The depth chart is technically "unofficial" because there are still six months until the next meaningful game, and the roster will be constantly rearranged before that time. For instance, the starting left tackle at the moment, not counting free agent Tra Thomas, upon whom the team has no hold, is Chris Patrick.
Patrick is a nice fellow from the University of Nebraska who was promoted from the practice squad for the final month of the season after Max Jean-Gilles broke his leg and the offensive line was being held together with Nick Cole and baling wire. He dressed for only two games and didn't step on the field. Patrick has been in pro ball for two seasons and the Eagles are his sixth organization.
But if there was a game today - which, thankfully, there is not - Chris Patrick would be protecting Donovan McNabb's blind side.
According to a source with knowledge of the negotiations, the Eagles and Thomas are "talking gently," with each side stalling a little to see what will happen next. Thomas wants to find out what he can make on the open market, understandably, but his age (34) is working against him as well.
The Eagles are probably going to be in position to wait until after the NFL draft in April to make a decision about either Runyan or Thomas, or perhaps both. They'll have a better idea at that time about how Andrews is recovering from his own knee surgery, how Runyan is doing with his rehabilitation, and how successful Thomas was in wooing suitors.
By then, the Eagles will also know if they think they found a stud tackle in the draft. Getting a sure thing might involve packaging picks or players to move up. Three tackles - Jason Smith of Baylor, Eugene Monroe of Virginia and Andre Smith of Alabama - are projected to be taken among the first 10 picks. After that, there is a drop-off to a second tier that is deep but perhaps not as certain.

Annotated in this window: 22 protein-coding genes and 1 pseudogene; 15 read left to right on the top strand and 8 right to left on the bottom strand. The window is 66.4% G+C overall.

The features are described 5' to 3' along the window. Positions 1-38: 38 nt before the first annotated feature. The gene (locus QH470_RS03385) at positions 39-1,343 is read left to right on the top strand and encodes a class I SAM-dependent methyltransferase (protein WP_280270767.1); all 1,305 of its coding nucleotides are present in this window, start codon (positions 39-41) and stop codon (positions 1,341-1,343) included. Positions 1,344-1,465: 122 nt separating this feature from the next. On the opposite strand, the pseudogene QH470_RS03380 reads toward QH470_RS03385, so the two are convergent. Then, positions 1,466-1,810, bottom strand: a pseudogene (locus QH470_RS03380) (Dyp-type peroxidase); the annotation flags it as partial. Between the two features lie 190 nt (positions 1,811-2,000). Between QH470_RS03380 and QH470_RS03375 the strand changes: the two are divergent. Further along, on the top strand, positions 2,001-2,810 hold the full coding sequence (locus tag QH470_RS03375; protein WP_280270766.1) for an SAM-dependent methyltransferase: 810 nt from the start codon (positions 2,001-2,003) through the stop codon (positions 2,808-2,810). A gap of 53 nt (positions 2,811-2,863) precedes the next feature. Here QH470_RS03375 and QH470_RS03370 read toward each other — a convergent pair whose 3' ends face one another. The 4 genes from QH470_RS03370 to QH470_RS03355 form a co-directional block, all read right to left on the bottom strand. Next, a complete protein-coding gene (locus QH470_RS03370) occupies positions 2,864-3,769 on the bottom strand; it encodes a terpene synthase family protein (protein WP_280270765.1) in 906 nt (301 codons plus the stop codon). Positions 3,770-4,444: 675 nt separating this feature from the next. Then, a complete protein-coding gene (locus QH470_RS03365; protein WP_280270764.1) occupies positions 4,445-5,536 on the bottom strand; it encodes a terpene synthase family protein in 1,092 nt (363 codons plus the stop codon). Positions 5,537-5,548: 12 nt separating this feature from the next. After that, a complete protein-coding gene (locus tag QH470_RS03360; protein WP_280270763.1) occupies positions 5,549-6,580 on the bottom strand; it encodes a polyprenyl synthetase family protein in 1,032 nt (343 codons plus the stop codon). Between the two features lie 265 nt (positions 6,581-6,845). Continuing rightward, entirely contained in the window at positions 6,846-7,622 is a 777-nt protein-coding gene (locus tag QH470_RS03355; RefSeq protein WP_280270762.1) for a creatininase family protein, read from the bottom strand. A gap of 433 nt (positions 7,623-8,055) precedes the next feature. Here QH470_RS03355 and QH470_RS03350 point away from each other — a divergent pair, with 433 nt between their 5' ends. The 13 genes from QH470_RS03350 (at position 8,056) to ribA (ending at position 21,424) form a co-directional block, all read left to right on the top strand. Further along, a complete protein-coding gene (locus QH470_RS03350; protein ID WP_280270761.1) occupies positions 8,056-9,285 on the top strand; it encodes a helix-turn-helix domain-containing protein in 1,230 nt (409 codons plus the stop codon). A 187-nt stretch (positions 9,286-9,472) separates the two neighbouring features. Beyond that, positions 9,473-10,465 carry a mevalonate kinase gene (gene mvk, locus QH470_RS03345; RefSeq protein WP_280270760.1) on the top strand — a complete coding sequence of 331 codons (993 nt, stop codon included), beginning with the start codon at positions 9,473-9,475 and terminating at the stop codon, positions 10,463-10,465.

The predicting business is dicey, of course, for tackles as for every other position. Thomas, for instance, was the 11th player taken in the draft. Runyan was the 109th.
Still, the events of free agency thus far make it seem the Eagles will use at least one of their opening-round picks on a tackle. It also seems they will spend some other draft choices on the safety position, where the depth chart shows only Quintin Mikell and Quintin Demps after the departure of Brian Dawkins and Sean Considine.
They are thin at safety, tight end (assuming the likely departure of L.J. Smith), running back, cornerback and receiver. There are plenty of holes to fill but probably no more than most teams have at this time of year.
Change, and adjusting to it, is what the NFL is all about. If you want an idea of how quickly things change, Sheldon Brown is now the only member of the starting defensive lineup from the Super Bowl team who remains on the roster.
That the Eagles will make the right changes to the roster is the part that can't be known now. Adding Andrews, the brother of Shawn Andrews, is almost a twofer, although Reid wouldn't say the familial aspect had anything to do with the signing.
"That's not why we brought him here. We brought him here because he's a good football player," Reid said. "Shawn worked very hard to get things straightened out before we brought Stacy here. I'm not worried about that part of Shawn's game."
If the depression that kept Shawn Andrews away from his right guard position has been "straightened out," along with the back that required surgery, then the addition of Stacy Andrews is strictly football. Still, as a stabilizing influence on his younger brother, having Stacy around can't hurt.
Because it is a long way and there are many changes and challenges to face before September arrives and whatever the Eagles have done in the off-season can be fairly judged.
And if you happen to glance at the depth chart, the season's being a long way away is a good thing.
Contact columnist Bob Ford at 215-854-5842 or email@example.com.
Read his recent work at http://go.philly.com/bobford.